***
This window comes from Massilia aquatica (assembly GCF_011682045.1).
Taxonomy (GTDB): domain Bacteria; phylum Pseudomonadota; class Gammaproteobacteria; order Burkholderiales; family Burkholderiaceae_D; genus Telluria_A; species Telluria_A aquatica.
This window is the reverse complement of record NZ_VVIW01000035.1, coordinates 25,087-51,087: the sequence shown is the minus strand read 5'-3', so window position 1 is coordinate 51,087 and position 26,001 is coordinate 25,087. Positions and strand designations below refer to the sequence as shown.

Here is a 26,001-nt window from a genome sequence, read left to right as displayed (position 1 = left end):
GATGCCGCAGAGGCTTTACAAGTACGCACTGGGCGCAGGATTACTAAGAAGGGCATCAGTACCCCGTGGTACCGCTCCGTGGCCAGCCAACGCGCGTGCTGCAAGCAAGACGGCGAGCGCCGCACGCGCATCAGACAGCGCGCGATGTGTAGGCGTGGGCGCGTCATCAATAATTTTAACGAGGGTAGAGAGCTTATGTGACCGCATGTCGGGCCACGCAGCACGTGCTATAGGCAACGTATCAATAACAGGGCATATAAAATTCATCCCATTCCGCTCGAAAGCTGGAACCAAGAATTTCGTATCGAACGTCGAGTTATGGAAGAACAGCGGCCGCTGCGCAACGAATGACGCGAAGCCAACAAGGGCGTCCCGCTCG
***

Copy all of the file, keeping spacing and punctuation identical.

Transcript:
This window comes from Massilia aquatica (assembly GCF_011682045.1).
Taxonomy (GTDB): domain Bacteria; phylum Pseudomonadota; class Gammaproteobacteria; order Burkholderiales; family Burkholderiaceae_D; genus Telluria_A; species Telluria_A aquatica.
This window is the reverse complement of record NZ_VVIW01000035.1, coordinates 25,087-51,087: the sequence shown is the minus strand read 5'-3', so window position 1 is coordinate 51,087 and position 26,001 is coordinate 25,087. Positions and strand designations below refer to the sequence as shown.

Here is a 26,001-nt window from a genome sequence, read left to right as displayed (position 1 = left end):
GATGCCGCAGAGGCTTTACAAGTACGCACTGGGCGCAGGATTACTAAGAAGGGCATCAGTACCCCGTGGTACCGCTCCGTGGCCAGCCAACGCGCGTGCTGCAAGCAAGACGGCGAGCGCCGCACGCGCATCAGACAGCGCGCGATGTGTAGGCGTGGGCGCGTCATCAATAATTTTAACGAGGGTAGAGAGCTTATGTGACCGCATGTCGGGCCACGCAGCACGTGCTATAGGCAACGTATCAATAACAGGGCATATAAAATTCATCCCATTCCGCTCGAAAGCTGGAACCAAGAATTTCGTATCGAACGTCGAGTTATGGAAGAACAGCGGCCGCTGCGCAACGAATGACGCGAAGCCAACAAGGGCGTCCCGCTCG